The recent security breaches at Target and Neiman Marcus have left more than 110 million people vulnerable to identity theft and fraud.
The incident has also Americans thinking about identity theft protection. Ruth to the Rescue spoke to some experts to see if buying that protection is worth the money.
Neil Chase is the Vice-President of Education for LifeLock Security, one of the leading names in identity theft protection. He spoke to us about how LifeLock keeps its customers' information safe.
"We're monitoring the opening of new accounts at various banks or retail credit card openings; The kinds of things that somebody can do with your identity that you wouldn't find out until much later and it was too late." said Chase.
Chase says that monitoring is a key first step. If LifeLock spots something unusual in a customer's records, they notify them. If a problem does arise, LifeLock's remediation team will help customers sort out the issue.
"If something does happen," said Chase, "You have somebody who is an expert, who can walk you through the entire process; from recording it, to contacting the different companies involved, to whatever else is involved. Which sometimes, on the more complicated cases, involves government agencies and lawyers and courts and things like that."
Do-it-yourself protection is less expensive
Tom Berry, a fraud investigator and former Detroit Police detective isn't sold on the idea that you have to pay a monthly fee to protect your personal
information. He says that while services offered by companies like LifeLock can be helpful, consumers can also take measures to protect themselves.
According to Berry, the best defense against identity theft is to put a security freeze on your credit with the three credit reporting agencies: Experian, Transunion, and Equifax. The freeze means that verification is required before any attempt to open a new line of credit in your name.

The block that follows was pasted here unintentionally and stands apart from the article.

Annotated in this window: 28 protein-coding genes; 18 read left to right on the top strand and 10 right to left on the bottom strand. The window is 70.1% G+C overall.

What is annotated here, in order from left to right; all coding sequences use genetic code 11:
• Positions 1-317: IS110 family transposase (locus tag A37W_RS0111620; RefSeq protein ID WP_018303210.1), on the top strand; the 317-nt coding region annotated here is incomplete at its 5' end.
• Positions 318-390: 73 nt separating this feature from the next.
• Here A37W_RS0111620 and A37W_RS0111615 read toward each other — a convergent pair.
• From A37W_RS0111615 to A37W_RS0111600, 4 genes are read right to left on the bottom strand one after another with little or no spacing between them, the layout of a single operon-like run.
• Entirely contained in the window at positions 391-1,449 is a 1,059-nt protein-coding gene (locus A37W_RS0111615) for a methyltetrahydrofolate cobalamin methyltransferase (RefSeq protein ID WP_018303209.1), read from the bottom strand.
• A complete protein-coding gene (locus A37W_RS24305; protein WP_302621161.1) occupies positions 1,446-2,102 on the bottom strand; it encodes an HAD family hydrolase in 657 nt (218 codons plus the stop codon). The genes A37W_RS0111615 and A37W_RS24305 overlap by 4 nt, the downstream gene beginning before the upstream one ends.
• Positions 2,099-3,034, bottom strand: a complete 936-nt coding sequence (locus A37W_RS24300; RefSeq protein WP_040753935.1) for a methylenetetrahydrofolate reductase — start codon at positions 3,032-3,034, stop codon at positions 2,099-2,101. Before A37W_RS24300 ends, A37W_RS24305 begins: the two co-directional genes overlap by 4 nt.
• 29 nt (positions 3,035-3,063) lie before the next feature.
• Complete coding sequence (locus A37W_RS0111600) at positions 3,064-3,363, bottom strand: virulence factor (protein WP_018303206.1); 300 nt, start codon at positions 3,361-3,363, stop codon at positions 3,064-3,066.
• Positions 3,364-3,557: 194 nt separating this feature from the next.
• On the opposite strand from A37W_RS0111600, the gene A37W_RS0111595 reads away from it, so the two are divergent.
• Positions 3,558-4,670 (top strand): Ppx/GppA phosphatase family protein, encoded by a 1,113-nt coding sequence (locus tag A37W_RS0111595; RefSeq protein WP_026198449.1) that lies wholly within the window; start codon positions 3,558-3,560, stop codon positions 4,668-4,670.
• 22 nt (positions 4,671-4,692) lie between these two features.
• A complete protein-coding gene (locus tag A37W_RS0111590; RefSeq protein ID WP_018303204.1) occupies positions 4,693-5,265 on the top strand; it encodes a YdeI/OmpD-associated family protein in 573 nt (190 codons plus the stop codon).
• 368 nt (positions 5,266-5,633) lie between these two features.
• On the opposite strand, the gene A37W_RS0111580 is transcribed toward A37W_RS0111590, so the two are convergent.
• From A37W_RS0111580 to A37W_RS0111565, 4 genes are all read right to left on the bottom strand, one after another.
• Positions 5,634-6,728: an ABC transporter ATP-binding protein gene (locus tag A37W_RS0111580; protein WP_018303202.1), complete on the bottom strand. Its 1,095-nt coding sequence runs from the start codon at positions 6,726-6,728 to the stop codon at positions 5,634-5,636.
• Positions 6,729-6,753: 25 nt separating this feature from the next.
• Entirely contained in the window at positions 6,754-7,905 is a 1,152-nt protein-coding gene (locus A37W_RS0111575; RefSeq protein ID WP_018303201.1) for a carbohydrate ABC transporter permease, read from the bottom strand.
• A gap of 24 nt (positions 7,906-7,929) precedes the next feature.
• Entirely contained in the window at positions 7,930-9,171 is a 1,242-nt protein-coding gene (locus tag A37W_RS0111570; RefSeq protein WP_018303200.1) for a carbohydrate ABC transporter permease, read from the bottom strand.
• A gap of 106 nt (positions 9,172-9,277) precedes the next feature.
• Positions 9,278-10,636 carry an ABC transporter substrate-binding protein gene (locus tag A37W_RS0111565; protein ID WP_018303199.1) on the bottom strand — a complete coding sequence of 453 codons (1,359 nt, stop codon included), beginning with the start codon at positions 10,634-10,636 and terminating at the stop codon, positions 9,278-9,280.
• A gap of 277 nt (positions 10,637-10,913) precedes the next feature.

"Everybody that's watching should get online of pick up the phone and put a block on your account. It's a win-win situation," said Berry.
Consumer Reports also says doing it yourself is a cheaper alternative to services like Lifelock. Fraud victims can receive the security freeze for
free. Other folks will face a minimal charge of about $10, you should look for more information from each agency.
Shopping for ID theft protection
According to Melanie Duquesnel, CEO of the Better Business Bureau, the decision about whether to purchase identity protection comes down to a question of cost versus convenience.
"If this is going to make you sleep better at night, by all means, but again, make sure its within your budget." said Dunquesnel
One thing Duquesnel advises consumers never to do, however, is accept identity theft protection service from a company that offers it unsolicited. This is almost always a scam.
"I can see the scam artist calling and saying 'Hey did shop at, fill-in-the-blank, and you know I am going to give you that protection that you see on
television.' No, no, no. no." said Duquesnel. "If anybody should call you out of the blue, stop then, and be polite, but say no thank you. Shut off the
Duquesnel also offered some advice on how to shop for protection:
1) Ask how often they monitor your accounts and information? Is it daily, weekly, monthly?
2) How quickly do they send notification of a problem?
3) How will the notify you? Via text, cell phone, landline?
4) If they offer any kind of insurance against losses, ask what's covered? What's not?
5) Check with your credit providers to see what fraud protection they offer, so you're not doubling your efforts.
6) Find out how they will remediate any theft/fraud situations that might come up.
Duquesnel says you shouldn't pay for coverage you cannot afford, but then you'll need to be more vigilant yourself in checking your accounts and watching to any signs of fraud or identity theft. If you'd like to check a company's reputation before you buy protection, you can go to the Better Business Bureau website.
If you'd like to know more about Lifelock, follow this link.
Here are the websites for the three credit reporting agencies:
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